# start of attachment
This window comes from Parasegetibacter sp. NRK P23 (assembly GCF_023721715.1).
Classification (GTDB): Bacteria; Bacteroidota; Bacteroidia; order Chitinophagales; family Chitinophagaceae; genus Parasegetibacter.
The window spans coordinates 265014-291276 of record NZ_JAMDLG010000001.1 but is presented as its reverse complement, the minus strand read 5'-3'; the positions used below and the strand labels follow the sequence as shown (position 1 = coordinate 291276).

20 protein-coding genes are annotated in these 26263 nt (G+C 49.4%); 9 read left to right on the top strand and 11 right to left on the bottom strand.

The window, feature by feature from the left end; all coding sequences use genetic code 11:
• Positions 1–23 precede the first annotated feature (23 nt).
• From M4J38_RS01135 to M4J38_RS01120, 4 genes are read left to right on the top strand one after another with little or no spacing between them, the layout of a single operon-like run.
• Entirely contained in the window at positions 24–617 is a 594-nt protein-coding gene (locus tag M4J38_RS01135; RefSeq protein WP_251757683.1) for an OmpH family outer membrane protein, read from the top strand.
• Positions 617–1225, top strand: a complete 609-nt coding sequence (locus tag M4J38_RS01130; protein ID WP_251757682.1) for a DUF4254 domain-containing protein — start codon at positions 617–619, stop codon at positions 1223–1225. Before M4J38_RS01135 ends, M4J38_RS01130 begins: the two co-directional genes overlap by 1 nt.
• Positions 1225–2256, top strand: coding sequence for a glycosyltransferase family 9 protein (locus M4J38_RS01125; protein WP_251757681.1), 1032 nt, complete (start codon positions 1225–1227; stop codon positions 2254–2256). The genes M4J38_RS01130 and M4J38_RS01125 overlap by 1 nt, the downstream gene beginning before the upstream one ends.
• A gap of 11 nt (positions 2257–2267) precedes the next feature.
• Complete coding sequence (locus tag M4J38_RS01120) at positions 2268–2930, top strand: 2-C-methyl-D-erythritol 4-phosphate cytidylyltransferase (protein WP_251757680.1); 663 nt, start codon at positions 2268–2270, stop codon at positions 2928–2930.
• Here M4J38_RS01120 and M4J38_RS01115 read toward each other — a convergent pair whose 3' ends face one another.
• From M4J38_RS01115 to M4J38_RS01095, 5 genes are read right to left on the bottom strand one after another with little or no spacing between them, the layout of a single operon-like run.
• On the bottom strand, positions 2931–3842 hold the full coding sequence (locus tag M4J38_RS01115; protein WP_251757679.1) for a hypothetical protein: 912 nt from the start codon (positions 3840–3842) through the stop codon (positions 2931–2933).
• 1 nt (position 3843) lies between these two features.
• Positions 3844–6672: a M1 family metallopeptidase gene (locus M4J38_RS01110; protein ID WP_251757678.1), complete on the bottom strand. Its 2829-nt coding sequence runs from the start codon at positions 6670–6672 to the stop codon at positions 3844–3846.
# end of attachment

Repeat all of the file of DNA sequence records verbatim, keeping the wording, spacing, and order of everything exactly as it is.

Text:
This window comes from Parasegetibacter sp. NRK P23 (assembly GCF_023721715.1).
Classification (GTDB): Bacteria; Bacteroidota; Bacteroidia; order Chitinophagales; family Chitinophagaceae; genus Parasegetibacter.
The window spans coordinates 265014-291276 of record NZ_JAMDLG010000001.1 but is presented as its reverse complement, the minus strand read 5'-3'; the positions used below and the strand labels follow the sequence as shown (position 1 = coordinate 291276).

20 protein-coding genes are annotated in these 26263 nt (G+C 49.4%); 9 read left to right on the top strand and 11 right to left on the bottom strand.

The window, feature by feature from the left end; all coding sequences use genetic code 11:
• Positions 1–23 precede the first annotated feature (23 nt).
• From M4J38_RS01135 to M4J38_RS01120, 4 genes are read left to right on the top strand one after another with little or no spacing between them, the layout of a single operon-like run.
• Entirely contained in the window at positions 24–617 is a 594-nt protein-coding gene (locus tag M4J38_RS01135; RefSeq protein WP_251757683.1) for an OmpH family outer membrane protein, read from the top strand.
• Positions 617–1225, top strand: a complete 609-nt coding sequence (locus tag M4J38_RS01130; protein ID WP_251757682.1) for a DUF4254 domain-containing protein — start codon at positions 617–619, stop codon at positions 1223–1225. Before M4J38_RS01135 ends, M4J38_RS01130 begins: the two co-directional genes overlap by 1 nt.
• Positions 1225–2256, top strand: coding sequence for a glycosyltransferase family 9 protein (locus M4J38_RS01125; protein WP_251757681.1), 1032 nt, complete (start codon positions 1225–1227; stop codon positions 2254–2256). The genes M4J38_RS01130 and M4J38_RS01125 overlap by 1 nt, the downstream gene beginning before the upstream one ends.
• A gap of 11 nt (positions 2257–2267) precedes the next feature.
• Complete coding sequence (locus tag M4J38_RS01120) at positions 2268–2930, top strand: 2-C-methyl-D-erythritol 4-phosphate cytidylyltransferase (protein WP_251757680.1); 663 nt, start codon at positions 2268–2270, stop codon at positions 2928–2930.
• Here M4J38_RS01120 and M4J38_RS01115 read toward each other — a convergent pair whose 3' ends face one another.
• From M4J38_RS01115 to M4J38_RS01095, 5 genes are read right to left on the bottom strand one after another with little or no spacing between them, the layout of a single operon-like run.
• On the bottom strand, positions 2931–3842 hold the full coding sequence (locus tag M4J38_RS01115; protein WP_251757679.1) for a hypothetical protein: 912 nt from the start codon (positions 3840–3842) through the stop codon (positions 2931–2933).
• 1 nt (position 3843) lies between these two features.
• Positions 3844–6672: a M1 family metallopeptidase gene (locus M4J38_RS01110; protein ID WP_251757678.1), complete on the bottom strand. Its 2829-nt coding sequence runs from the start codon at positions 6670–6672 to the stop codon at positions 3844–3846.